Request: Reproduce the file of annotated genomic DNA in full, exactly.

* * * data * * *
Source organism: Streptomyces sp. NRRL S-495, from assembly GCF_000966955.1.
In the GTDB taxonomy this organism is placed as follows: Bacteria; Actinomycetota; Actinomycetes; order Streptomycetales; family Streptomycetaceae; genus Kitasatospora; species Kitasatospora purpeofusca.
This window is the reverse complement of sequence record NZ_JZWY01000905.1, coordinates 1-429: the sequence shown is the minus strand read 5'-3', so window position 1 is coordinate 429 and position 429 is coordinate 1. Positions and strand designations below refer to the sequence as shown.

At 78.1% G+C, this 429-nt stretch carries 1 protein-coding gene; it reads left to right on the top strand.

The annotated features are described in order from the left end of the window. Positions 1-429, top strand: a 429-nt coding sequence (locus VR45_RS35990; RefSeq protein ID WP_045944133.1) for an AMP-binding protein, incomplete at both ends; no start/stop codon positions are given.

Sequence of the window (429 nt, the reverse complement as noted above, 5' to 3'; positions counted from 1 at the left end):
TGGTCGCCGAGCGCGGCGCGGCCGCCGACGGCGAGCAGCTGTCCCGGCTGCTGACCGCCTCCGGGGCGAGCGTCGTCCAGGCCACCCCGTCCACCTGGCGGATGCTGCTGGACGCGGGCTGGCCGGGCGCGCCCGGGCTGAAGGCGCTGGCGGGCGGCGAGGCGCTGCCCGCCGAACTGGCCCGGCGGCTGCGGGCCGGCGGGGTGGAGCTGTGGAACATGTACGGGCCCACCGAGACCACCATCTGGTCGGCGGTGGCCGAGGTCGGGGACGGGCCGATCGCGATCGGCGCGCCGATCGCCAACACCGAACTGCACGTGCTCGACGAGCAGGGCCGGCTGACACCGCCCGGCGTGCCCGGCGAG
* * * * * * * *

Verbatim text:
Source organism: Streptomyces sp. NRRL S-495, from assembly GCF_000966955.1.
In the GTDB taxonomy this organism is placed as follows: Bacteria; Actinomycetota; Actinomycetes; order Streptomycetales; family Streptomycetaceae; genus Kitasatospora; species Kitasatospora purpeofusca.
This window is the reverse complement of sequence record NZ_JZWY01000905.1, coordinates 1-429: the sequence shown is the minus strand read 5'-3', so window position 1 is coordinate 429 and position 429 is coordinate 1. Positions and strand designations below refer to the sequence as shown.

At 78.1% G+C, this 429-nt stretch carries 1 protein-coding gene; it reads left to right on the top strand.

The annotated features are described in order from the left end of the window. Positions 1-429, top strand: a 429-nt coding sequence (locus VR45_RS35990; RefSeq protein ID WP_045944133.1) for an AMP-binding protein, incomplete at both ends; no start/stop codon positions are given.

Sequence of the window (429 nt, the reverse complement as noted above, 5' to 3'; positions counted from 1 at the left end):
TGGTCGCCGAGCGCGGCGCGGCCGCCGACGGCGAGCAGCTGTCCCGGCTGCTGACCGCCTCCGGGGCGAGCGTCGTCCAGGCCACCCCGTCCACCTGGCGGATGCTGCTGGACGCGGGCTGGCCGGGCGCGCCCGGGCTGAAGGCGCTGGCGGGCGGCGAGGCGCTGCCCGCCGAACTGGCCCGGCGGCTGCGGGCCGGCGGGGTGGAGCTGTGGAACATGTACGGGCCCACCGAGACCACCATCTGGTCGGCGGTGGCCGAGGTCGGGGACGGGCCGATCGCGATCGGCGCGCCGATCGCCAACACCGAACTGCACGTGCTCGACGAGCAGGGCCGGCTGACACCGCCCGGCGTGCCCGGCGAG